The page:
Tuesday, June 27, 2006

New Orleans Revisited

An editorial in today's NYT's detailing the waste and fraud which has marked the hurricane Katrina disaster relief corroborates the observations which Robert Tracinski made at the time. Be sure to re-read Rob's excellent article in its entirety, but here are his concluding paragraphs:
What Hurricane Katrina exposed was the psychological consequences of the welfare state. What we consider "normal" behavior in an emergency is behavior that is normal for people who have values and take the responsibility to pursue and protect them. People with values respond to a disaster by fighting against it and doing whatever it takes to overcome the difficulties they face. They don't sit around and complain that the government hasn't taken care of them. And they don't use the chaos of a disaster as an opportunity to prey on their fellow men.

But what about criminals and welfare parasites? Do they worry about saving their houses and property? They don't, because they don't own anything. Do they worry about what is going to happen to their businesses or how they are going to make a living? They never worried about those things before. Do they worry about crime and looting? But living off of stolen wealth is a way of life for them.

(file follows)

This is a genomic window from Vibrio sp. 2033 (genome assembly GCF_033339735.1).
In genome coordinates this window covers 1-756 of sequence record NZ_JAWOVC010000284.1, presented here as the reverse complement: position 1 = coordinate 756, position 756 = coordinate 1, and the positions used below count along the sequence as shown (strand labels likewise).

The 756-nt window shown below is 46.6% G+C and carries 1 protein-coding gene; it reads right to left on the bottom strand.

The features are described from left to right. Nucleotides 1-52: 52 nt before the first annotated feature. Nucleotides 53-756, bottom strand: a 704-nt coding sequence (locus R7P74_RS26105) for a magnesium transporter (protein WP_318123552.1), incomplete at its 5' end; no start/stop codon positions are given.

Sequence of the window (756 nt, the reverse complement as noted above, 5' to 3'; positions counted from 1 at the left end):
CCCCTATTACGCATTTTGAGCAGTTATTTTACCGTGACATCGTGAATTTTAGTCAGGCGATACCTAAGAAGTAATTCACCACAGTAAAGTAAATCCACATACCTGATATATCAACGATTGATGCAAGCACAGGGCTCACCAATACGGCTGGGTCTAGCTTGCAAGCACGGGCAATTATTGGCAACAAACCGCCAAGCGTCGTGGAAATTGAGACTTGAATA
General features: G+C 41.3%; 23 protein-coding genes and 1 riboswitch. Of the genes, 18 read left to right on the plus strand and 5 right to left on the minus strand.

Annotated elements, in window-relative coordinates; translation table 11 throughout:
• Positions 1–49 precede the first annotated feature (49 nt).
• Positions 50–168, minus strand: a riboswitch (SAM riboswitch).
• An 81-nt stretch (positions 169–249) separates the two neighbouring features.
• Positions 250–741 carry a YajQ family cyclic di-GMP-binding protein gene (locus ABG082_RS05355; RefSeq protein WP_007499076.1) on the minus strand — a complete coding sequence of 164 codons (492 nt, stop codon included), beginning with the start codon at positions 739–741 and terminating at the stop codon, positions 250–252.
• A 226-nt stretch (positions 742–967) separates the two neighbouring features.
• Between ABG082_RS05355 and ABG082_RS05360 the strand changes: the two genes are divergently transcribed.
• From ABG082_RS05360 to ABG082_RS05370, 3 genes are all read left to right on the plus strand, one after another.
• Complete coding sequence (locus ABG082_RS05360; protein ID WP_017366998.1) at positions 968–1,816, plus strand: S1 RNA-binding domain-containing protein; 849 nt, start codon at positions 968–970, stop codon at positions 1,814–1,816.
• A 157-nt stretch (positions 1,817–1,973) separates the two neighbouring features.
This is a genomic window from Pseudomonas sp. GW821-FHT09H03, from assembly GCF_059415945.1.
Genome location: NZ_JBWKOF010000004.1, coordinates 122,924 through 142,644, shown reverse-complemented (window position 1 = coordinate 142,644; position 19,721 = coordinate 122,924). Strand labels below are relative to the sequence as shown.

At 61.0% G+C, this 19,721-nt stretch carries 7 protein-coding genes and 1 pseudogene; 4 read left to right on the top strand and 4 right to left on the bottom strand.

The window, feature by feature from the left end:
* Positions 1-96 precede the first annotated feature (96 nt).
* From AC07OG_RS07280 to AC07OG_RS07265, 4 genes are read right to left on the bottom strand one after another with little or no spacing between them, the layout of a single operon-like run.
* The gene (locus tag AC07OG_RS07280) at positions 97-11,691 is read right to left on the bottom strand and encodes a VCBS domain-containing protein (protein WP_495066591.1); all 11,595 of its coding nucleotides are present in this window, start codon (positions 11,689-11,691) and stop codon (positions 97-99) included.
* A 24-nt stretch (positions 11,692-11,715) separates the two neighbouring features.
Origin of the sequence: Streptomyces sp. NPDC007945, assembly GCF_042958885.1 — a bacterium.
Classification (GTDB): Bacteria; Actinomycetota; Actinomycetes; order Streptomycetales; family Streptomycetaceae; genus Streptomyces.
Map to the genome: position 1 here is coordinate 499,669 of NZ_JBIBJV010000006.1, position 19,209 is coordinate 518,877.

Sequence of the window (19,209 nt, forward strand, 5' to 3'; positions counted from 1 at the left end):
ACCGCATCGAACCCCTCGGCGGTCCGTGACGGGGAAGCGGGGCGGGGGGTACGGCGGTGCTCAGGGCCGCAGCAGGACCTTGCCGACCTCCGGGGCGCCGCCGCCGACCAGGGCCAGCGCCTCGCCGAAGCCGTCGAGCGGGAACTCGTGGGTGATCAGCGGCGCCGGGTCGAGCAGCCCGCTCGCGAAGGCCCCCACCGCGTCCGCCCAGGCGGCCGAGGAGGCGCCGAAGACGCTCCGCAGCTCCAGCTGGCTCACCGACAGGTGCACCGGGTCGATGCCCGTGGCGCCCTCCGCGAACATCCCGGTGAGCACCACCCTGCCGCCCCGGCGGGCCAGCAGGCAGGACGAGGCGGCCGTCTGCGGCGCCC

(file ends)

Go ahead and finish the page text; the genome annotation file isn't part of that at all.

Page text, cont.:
People living in piles of their own trash, while petulantly complaining that other people aren't doing enough to take care of them and then shooting at those who come to rescue them—this is not just a description of the chaos at the Superdome. It is a perfect summary of the 40-year history of the welfare state and its public housing projects.

The welfare state—and the brutish, uncivilized mentality it sustains and encourages—is the man-made disaster that explains the moral ugliness that has swamped New Orleans. And that is the story that no one is reporting.
I think that Rob's analysis helps explain why fraud after this disaster was more than 5x greater than what one expects historically in areas where the welfare state doesn't predominate. Rather than being grateful for the charity and assistance of others, many people sought to abuse the kindness, presumably thinking it was their "right" to do so. And as Rob also observed, in this case the immorality engendered by the welfare state extended beyond individual citizens to include government officials as well.


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